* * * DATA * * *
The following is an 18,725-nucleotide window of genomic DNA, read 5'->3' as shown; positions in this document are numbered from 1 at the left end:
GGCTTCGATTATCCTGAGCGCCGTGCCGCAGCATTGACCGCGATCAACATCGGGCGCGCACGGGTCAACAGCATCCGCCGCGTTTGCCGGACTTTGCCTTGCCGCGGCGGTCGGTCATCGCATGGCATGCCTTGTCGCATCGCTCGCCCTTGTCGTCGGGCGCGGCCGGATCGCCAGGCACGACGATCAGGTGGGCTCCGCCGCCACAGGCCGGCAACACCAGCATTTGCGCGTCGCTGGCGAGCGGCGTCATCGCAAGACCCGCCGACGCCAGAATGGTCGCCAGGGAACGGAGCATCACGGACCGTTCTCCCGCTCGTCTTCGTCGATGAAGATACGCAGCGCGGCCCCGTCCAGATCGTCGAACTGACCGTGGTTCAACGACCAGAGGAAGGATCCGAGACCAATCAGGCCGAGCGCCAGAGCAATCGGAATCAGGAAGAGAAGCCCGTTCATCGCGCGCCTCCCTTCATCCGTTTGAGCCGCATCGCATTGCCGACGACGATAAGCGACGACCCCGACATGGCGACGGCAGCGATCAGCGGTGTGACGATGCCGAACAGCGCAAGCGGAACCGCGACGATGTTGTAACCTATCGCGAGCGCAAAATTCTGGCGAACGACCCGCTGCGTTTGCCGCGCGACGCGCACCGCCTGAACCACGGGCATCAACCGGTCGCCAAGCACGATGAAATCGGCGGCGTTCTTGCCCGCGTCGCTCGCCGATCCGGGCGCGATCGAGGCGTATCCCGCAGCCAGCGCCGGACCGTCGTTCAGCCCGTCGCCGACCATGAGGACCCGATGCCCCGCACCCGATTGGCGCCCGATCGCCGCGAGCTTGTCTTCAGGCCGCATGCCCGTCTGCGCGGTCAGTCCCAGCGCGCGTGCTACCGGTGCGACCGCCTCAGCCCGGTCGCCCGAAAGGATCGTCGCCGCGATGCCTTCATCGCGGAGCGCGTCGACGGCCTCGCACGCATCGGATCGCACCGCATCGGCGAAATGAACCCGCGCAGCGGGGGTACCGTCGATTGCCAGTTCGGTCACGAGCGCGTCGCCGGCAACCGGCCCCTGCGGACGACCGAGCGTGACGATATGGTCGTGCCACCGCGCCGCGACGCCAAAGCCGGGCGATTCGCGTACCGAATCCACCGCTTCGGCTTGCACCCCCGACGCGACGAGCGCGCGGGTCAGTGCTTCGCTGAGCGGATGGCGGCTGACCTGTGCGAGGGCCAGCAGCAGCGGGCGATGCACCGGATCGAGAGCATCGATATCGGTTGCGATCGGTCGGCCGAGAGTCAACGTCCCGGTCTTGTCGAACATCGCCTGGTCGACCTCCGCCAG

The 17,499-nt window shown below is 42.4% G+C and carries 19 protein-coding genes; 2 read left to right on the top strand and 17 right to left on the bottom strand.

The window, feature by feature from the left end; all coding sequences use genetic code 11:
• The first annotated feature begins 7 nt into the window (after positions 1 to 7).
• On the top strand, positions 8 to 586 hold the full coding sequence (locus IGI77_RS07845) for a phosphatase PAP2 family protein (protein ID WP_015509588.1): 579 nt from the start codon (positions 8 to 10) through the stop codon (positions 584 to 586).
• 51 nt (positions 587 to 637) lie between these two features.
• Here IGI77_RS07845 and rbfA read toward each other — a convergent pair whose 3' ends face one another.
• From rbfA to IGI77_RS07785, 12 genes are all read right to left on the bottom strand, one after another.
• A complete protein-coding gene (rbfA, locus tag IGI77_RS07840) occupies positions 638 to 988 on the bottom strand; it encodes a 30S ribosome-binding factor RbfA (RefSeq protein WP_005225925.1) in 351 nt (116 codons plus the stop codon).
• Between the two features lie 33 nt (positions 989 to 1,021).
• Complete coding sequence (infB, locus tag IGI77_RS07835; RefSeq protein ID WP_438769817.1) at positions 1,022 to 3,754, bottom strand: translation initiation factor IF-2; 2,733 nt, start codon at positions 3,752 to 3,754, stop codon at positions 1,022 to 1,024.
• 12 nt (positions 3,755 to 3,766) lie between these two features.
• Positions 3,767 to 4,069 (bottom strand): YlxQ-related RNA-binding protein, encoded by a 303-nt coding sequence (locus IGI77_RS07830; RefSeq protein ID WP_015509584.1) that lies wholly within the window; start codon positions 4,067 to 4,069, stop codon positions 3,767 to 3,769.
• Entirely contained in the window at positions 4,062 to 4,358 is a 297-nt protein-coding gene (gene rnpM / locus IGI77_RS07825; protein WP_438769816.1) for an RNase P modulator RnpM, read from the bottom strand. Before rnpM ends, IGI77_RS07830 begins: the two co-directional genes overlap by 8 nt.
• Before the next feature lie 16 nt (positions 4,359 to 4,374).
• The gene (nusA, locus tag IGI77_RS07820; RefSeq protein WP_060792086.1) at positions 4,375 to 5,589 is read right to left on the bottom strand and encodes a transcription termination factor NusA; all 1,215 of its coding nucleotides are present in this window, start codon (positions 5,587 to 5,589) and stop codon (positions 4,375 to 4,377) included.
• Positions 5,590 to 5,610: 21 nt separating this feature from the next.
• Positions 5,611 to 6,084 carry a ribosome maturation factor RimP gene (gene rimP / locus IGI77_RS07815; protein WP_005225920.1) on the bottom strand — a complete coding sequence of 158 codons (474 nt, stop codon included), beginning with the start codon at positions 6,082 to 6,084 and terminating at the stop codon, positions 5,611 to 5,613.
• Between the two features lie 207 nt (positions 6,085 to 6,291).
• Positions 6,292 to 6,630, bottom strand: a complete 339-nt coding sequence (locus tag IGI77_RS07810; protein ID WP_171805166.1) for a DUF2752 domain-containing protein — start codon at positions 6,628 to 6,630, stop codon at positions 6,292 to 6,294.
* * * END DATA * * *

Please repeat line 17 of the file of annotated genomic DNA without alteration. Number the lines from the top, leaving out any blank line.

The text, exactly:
• The gene (nusA, locus tag IGI77_RS07820; RefSeq protein WP_060792086.1) at positions 4,375 to 5,589 is read right to left on the bottom strand and encodes a transcription termination factor NusA; all 1,215 of its coding nucleotides are present in this window, start codon (positions 5,587 to 5,589) and stop codon (positions 4,375 to 4,377) included.